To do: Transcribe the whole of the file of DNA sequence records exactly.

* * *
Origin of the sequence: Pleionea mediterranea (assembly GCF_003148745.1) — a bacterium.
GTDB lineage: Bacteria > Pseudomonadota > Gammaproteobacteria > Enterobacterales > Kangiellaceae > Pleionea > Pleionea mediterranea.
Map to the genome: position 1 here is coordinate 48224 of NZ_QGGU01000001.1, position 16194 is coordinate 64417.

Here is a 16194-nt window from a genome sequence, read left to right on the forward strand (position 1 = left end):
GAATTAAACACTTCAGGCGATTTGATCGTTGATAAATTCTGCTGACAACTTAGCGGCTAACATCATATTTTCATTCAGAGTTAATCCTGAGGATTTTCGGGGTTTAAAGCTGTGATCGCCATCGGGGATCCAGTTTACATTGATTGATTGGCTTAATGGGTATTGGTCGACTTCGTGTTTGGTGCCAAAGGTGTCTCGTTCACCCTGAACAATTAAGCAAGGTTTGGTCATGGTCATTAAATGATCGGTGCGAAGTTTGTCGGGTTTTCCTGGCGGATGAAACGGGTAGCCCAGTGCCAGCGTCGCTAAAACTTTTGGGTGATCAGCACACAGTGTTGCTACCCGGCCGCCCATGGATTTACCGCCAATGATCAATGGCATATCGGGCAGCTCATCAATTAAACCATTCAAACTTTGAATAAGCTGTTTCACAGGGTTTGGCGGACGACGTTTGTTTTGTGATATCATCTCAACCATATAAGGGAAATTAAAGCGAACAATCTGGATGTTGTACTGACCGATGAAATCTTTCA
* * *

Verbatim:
Origin of the sequence: Pleionea mediterranea (assembly GCF_003148745.1) — a bacterium.
GTDB lineage: Bacteria > Pseudomonadota > Gammaproteobacteria > Enterobacterales > Kangiellaceae > Pleionea > Pleionea mediterranea.
Map to the genome: position 1 here is coordinate 48224 of NZ_QGGU01000001.1, position 16194 is coordinate 64417.

Here is a 16194-nt window from a genome sequence, read left to right on the forward strand (position 1 = left end):
GAATTAAACACTTCAGGCGATTTGATCGTTGATAAATTCTGCTGACAACTTAGCGGCTAACATCATATTTTCATTCAGAGTTAATCCTGAGGATTTTCGGGGTTTAAAGCTGTGATCGCCATCGGGGATCCAGTTTACATTGATTGATTGGCTTAATGGGTATTGGTCGACTTCGTGTTTGGTGCCAAAGGTGTCTCGTTCACCCTGAACAATTAAGCAAGGTTTGGTCATGGTCATTAAATGATCGGTGCGAAGTTTGTCGGGTTTTCCTGGCGGATGAAACGGGTAGCCCAGTGCCAGCGTCGCTAAAACTTTTGGGTGATCAGCACACAGTGTTGCTACCCGGCCGCCCATGGATTTACCGCCAATGATCAATGGCATATCGGGCAGCTCATCAATTAAACCATTCAAACTTTGAATAAGCTGTTTCACAGGGTTTGGCGGACGACGTTTGTTTTGTGATATCATCTCAACCATATAAGGGAAATTAAAGCGAACAATCTGGATGTTGTACTGACCGATGAAATCTTTCA